ACC: Amgen’s Repatha cuts cholesterol in rarely studied HIV patients

Amid Amgen’s pricing war with Sanofi and Regeneron’s Praluent, PCSK9 cholesterol fighter Repatha has been looking for a leg up in a wide-ranging clinical program involving dozens of trials. Now, in rarely studied HIV patients, Repatha has posted positive data in lowering cholesterol levels. 

Repatha cut LDL-C levels from baseline by 56.9% compared with placebo in HIV patients with abnormally high cholesterol and at elevated risk of cardiovascular disease, according to 24-week data from a phase 3b study released Saturday at the American College of Cardiology scientific sessions. 

Repatha also nailed its secondary endpoints in the Beijerinck study, with 71.9% of patients hitting 50% reductions in baseline LDL-C and 65.4% of patients hitting LDL-C levels lower than a predetermined measurement compared with placebo, Amgen said in a release.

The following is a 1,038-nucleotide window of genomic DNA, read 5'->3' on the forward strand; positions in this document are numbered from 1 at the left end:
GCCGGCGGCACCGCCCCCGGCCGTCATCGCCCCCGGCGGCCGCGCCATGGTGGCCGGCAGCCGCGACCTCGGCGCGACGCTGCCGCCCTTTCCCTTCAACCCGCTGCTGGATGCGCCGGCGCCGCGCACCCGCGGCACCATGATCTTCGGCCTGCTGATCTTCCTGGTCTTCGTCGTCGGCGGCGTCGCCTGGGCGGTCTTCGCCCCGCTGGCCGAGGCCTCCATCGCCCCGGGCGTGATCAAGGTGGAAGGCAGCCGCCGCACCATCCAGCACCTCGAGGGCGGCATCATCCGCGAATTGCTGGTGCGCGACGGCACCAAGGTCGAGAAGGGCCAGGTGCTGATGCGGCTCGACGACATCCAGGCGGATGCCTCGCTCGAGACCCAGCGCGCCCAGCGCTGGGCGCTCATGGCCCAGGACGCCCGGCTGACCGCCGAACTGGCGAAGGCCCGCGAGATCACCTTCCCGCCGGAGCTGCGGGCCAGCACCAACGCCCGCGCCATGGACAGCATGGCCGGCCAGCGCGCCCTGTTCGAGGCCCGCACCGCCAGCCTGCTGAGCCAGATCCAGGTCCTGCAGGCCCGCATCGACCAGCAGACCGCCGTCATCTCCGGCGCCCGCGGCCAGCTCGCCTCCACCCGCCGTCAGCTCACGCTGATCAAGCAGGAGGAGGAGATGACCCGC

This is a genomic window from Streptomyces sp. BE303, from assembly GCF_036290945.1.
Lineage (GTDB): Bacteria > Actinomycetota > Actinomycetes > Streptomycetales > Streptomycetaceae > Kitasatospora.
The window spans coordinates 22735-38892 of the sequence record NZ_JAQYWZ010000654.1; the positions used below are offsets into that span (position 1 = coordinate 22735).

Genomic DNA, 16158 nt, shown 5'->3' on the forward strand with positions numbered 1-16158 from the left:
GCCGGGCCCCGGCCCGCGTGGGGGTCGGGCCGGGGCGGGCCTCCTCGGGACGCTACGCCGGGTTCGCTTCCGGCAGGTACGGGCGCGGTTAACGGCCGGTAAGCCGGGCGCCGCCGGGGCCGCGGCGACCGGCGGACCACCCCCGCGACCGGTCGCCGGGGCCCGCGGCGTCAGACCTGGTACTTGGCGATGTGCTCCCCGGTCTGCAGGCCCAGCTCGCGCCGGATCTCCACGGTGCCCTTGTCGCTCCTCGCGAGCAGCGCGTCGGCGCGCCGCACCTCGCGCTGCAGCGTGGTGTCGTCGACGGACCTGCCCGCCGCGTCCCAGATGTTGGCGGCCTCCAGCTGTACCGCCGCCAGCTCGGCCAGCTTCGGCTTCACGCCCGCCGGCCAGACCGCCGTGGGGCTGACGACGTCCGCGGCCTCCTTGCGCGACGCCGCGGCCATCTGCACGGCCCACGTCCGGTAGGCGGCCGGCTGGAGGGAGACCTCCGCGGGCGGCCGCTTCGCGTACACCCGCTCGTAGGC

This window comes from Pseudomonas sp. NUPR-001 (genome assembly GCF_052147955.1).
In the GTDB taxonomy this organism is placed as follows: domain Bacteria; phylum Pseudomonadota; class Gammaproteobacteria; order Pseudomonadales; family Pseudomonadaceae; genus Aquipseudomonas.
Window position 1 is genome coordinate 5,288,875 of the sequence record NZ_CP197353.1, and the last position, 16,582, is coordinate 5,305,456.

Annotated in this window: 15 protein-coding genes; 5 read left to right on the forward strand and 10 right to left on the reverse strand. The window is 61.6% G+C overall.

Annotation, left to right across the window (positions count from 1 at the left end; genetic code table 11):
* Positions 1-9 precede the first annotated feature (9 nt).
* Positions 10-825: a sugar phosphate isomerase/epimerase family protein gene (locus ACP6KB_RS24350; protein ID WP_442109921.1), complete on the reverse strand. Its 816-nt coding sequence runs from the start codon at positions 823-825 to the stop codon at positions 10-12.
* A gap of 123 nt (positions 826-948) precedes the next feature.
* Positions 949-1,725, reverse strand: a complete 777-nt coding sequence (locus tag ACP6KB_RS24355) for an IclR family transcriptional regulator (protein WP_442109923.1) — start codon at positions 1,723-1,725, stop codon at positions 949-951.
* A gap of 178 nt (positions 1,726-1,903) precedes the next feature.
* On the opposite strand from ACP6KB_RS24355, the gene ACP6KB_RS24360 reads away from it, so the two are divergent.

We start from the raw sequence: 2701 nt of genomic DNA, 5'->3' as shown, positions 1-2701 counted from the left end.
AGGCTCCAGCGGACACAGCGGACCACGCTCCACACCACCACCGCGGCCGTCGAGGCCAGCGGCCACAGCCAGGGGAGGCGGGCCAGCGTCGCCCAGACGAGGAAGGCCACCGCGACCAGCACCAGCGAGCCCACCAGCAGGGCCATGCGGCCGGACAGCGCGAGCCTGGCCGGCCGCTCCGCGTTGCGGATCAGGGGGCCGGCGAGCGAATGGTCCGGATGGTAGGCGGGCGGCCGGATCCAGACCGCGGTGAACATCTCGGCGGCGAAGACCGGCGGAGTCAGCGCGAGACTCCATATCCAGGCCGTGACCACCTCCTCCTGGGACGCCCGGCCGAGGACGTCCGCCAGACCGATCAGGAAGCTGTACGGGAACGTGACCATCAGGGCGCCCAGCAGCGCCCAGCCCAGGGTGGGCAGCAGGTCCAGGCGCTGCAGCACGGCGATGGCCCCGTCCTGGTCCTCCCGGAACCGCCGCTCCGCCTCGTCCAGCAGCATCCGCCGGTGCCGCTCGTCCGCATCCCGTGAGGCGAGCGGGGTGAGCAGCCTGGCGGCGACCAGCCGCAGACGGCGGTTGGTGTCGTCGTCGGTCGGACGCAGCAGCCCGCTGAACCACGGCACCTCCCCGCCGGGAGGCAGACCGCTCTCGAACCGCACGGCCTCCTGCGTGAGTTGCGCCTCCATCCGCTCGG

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The Beijerinck study is part of Amgen’s global Proficio program using clinical and real-world evidence to evaluate its lipid-lowering therapies across a broad range of populations, the drugmaker said. So far, Proficio has enrolled 35 clinical trials with more than 41,000 patients and more than 80 real-world studies.

According to Amgen, around 38 million individuals live with HIV worldwide and are at higher risk of cardiovascular disease and dangerously high cholesterol levels. 

The Beijerinck data will help build Repatha’s case with physicians as it engages in a longrunning pricing war with PCSK9 rival Praluent.

RELATED: Amgen escalates PCSK9 pricing war with permanent 60% price cut on Repatha

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